Today is a little different from the normal Mindful Monday post. I’ll still be incorporating some elements of mindfulness but this is more about something that I do and how it helps to give me a little confidence boost.
My name is Lisa. I am a list maker but I am terrible at finishing things.
Tidying, computer games, books, DIY projects, drawings, general chores – you name it, I’ve probably written a list about what I want to do, started it and then abandoned it.
We all do it, to some extent, and it doesn’t make us bad people. In this age of instant messaging, with almost everything no more than a click away, we’ve come to expect fast results and I’m incredibly guilty of taking advantage of this. Unfortunately, it means that when we start to do something that may take a little longer, we can quickly become frustrated with it and drop it in favour of something easier.
As I say every week (sorry about that), Mindfulness is about being in the present, letting go of the past and not worrying about the future. However, it’s extremely difficult to not worry about the future when you’re surrounded by half-finished projects that could make your future a lot easier.
So, using the basic principle of Mindfulness, how can we make sure that what we do in the present provides for a better future?
The answer, whilst seeming incredibly basic, does require a little work but you can break it up over a few days or weeks. The main aim is to get things done that you may have been avoiding but without any stress.
Any day that you have a free 30mins, take a wander around your house.
Note down anything that has been hanging around for a while that you keep meaning to do but haven’t got around to yet.
Go through the list and sort them in to order of most annoying/difficult/which has been left for longest.
Next, find a day on your calendar when you have no plans and add an entry to check things off.
Reward yourself with a nice sit down and a cup of tea.
On the date you’ve highlighted on your calendar, find a quiet space and begin the first task.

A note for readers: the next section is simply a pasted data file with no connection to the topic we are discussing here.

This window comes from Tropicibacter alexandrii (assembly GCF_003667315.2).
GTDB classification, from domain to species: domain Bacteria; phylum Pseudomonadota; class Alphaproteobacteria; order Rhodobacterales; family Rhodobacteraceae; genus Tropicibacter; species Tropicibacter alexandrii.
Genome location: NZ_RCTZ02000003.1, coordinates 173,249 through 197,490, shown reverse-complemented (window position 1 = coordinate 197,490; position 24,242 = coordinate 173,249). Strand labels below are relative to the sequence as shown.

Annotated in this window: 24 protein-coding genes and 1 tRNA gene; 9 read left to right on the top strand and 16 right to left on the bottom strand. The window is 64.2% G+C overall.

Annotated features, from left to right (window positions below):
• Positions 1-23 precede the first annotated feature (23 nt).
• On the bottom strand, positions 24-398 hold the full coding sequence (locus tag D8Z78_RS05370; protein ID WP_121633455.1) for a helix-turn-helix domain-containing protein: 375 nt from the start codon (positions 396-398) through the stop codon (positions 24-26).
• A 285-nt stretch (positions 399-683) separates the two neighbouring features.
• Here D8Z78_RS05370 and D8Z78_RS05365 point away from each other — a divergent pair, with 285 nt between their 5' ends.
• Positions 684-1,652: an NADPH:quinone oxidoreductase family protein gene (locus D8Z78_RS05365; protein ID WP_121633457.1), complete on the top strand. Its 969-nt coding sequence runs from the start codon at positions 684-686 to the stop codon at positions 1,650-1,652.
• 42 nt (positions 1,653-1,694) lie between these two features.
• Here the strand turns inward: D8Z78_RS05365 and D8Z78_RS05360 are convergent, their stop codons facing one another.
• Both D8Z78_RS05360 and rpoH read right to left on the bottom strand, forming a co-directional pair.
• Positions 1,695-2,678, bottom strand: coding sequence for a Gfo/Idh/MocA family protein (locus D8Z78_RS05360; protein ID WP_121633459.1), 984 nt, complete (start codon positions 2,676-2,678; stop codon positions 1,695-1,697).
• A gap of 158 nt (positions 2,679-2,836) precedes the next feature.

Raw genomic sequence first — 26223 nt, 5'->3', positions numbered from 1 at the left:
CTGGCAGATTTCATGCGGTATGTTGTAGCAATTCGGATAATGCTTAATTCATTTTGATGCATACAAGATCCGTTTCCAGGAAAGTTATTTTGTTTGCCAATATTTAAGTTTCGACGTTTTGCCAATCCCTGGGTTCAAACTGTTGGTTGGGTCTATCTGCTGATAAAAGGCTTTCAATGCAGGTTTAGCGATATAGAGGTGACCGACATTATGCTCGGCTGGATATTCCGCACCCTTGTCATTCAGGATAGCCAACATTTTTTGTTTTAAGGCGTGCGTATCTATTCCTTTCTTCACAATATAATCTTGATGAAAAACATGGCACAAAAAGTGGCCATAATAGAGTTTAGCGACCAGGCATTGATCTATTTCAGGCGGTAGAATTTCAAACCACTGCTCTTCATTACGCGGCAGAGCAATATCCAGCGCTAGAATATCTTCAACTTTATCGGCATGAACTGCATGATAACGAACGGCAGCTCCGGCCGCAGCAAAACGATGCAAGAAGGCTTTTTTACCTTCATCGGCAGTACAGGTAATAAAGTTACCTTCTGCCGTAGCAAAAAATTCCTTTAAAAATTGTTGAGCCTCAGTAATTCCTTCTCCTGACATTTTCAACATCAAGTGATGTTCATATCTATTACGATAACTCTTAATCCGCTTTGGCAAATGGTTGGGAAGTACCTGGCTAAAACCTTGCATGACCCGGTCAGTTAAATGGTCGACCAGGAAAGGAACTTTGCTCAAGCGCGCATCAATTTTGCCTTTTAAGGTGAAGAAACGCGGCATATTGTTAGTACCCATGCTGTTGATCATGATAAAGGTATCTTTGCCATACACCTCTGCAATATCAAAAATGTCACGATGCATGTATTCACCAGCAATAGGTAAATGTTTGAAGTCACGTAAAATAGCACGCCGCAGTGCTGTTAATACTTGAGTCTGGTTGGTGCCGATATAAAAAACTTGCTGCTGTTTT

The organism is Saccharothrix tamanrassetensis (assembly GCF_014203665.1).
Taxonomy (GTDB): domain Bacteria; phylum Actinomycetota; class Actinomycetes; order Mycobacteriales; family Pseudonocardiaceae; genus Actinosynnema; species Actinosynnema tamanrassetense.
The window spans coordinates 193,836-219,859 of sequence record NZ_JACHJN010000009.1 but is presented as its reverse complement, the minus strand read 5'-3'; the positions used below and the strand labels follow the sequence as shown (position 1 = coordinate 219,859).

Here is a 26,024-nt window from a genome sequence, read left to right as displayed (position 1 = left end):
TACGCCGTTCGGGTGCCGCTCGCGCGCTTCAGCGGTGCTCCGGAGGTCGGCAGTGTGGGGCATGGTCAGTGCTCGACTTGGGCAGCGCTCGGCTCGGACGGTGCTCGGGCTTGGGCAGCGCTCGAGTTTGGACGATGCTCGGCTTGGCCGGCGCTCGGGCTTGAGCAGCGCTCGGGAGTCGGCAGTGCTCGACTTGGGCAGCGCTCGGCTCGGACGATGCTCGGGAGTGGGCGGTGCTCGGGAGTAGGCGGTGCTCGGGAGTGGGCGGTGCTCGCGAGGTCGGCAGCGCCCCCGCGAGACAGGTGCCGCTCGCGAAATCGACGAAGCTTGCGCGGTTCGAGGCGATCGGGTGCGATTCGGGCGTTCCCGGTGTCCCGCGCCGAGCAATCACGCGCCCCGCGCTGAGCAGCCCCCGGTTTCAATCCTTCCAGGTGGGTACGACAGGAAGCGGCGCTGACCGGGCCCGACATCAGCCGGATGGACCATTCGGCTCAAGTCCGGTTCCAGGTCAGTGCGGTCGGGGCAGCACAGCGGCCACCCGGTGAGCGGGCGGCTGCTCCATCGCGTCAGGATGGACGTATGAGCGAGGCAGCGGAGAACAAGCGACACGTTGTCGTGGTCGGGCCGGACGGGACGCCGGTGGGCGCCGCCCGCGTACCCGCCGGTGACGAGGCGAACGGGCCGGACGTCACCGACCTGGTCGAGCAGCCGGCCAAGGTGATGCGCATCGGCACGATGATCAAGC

Every time you start to get frustrated with it or disheartened, take a short break. Don’t pressure yourself.
Leave the room if you need to and close your eyes, concentrating on your breathing for 1 minute (see this post for breathing exercises)
When you open your eyes, continue with the task.
Repeat as necessary and, once finished, again reward yourself. (maybe with a cup of tea and a biscuit this time). Aside from the good you will feel from getting this task done, you deserve a treat for your work.
Continue step two as often as you need to complete the list.
Throughout the second step, make sure to consider the following:
If, after a while, you find your doing the mini-meditation more than the task at hand, sit quietly and assess how you feel. Ask yourself if it’s worth it – Will completing this task make your life better? Does the items importance outweigh the negative feelings that trying to complete it is causing?
If YES, think about how else you could accomplish it. Is it something that you could ask a friend for help with? Maybe it’s something that can be replaced rather than fixed?
If NO, stop. Do not feel bad if you decide to stop working on it altogether. Look to see if it can be recycled, maybe donated to charity or how to dispose of it safely.
The point is, do not feel swamped by the task. Remind yourself that you don’t have to tackle everything at once. By breaking it up in to more manageable chunks, you mind even find it a more enjoyable task. Each time you check something off, that’s one more thing from the past to stop worrying about and one more thing that won’t be clouding your future.
Let me know if you have any other ideas for how to use the practice of Mindfulness in everyday scenarios in the comments below.